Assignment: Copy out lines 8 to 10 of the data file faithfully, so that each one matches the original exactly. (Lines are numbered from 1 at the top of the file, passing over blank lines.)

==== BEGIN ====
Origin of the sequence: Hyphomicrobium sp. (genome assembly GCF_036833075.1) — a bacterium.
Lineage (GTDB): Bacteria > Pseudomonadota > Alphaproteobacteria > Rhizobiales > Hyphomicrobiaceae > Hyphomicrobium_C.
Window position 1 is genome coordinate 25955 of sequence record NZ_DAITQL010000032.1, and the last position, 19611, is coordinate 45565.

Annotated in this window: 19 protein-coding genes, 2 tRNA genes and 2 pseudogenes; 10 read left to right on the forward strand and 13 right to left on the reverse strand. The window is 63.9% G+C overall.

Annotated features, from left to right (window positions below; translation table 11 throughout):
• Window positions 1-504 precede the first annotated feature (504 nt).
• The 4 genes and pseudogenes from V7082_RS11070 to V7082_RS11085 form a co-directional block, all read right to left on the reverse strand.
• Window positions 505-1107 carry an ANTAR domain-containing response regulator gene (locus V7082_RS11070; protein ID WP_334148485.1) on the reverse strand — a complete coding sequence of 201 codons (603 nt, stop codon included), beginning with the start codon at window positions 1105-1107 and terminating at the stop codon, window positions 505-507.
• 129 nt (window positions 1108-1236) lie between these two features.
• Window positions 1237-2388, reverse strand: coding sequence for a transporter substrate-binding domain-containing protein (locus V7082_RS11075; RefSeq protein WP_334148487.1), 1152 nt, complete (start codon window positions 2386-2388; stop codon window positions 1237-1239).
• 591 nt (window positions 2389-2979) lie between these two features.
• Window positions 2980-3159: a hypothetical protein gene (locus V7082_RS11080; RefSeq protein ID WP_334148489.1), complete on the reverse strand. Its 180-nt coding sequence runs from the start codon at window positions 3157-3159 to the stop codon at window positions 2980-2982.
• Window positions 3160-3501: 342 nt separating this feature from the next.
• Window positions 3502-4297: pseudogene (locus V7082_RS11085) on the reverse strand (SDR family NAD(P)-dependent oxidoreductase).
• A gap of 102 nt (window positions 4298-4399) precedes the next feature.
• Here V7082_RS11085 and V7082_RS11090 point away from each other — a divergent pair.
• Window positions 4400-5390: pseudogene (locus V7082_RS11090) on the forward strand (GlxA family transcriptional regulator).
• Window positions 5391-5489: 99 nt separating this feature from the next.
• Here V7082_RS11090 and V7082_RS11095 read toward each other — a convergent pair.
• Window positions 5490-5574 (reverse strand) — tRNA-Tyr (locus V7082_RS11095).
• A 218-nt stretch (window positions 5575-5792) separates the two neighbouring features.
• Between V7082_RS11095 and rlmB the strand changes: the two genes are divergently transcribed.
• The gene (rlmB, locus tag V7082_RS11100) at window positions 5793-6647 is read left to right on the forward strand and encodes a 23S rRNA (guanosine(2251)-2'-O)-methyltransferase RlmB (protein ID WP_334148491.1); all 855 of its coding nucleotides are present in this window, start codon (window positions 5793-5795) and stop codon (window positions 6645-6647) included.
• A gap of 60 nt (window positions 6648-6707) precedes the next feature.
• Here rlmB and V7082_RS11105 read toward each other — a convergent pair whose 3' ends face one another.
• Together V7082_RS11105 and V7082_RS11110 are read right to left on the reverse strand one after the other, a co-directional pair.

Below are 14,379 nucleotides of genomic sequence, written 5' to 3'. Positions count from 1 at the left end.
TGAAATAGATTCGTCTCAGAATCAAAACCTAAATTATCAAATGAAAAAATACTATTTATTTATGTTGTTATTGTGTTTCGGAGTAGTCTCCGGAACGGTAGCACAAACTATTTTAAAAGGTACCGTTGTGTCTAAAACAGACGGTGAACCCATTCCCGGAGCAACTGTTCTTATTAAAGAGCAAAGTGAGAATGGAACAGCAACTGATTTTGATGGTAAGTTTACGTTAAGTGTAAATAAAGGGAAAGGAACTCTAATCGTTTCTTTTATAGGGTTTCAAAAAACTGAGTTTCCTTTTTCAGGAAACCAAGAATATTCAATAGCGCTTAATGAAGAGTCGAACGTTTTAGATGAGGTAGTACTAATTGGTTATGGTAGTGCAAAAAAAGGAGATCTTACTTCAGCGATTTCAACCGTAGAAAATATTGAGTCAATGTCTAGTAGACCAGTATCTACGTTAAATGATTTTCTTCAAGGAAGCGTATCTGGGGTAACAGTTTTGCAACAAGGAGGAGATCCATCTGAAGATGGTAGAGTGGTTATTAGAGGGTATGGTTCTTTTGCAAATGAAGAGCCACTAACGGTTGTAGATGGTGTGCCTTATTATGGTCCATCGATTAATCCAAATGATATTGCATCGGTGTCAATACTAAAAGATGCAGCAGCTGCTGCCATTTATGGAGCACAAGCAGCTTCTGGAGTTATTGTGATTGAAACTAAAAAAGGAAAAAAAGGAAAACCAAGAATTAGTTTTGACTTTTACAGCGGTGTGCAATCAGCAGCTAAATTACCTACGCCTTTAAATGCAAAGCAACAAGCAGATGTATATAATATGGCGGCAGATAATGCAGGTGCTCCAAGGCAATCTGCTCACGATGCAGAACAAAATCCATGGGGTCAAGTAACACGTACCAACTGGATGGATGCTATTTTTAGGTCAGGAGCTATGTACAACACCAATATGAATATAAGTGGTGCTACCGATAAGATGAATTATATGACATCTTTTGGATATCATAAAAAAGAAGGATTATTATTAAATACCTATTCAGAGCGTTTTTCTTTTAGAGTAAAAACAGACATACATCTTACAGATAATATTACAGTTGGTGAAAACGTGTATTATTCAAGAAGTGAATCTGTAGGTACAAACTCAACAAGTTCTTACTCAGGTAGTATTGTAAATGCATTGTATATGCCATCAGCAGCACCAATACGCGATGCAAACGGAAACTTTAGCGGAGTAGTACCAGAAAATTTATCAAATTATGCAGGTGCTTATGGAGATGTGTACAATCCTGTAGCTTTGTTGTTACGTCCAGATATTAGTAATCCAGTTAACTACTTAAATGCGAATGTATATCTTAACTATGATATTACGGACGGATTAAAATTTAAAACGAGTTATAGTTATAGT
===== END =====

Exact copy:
• Window positions 505-1107 carry an ANTAR domain-containing response regulator gene (locus V7082_RS11070; protein ID WP_334148485.1) on the reverse strand — a complete coding sequence of 201 codons (603 nt, stop codon included), beginning with the start codon at window positions 1105-1107 and terminating at the stop codon, window positions 505-507.
• 129 nt (window positions 1108-1236) lie between these two features.
• Window positions 1237-2388, reverse strand: coding sequence for a transporter substrate-binding domain-containing protein (locus V7082_RS11075; RefSeq protein WP_334148487.1), 1152 nt, complete (start codon window positions 2386-2388; stop codon window positions 1237-1239).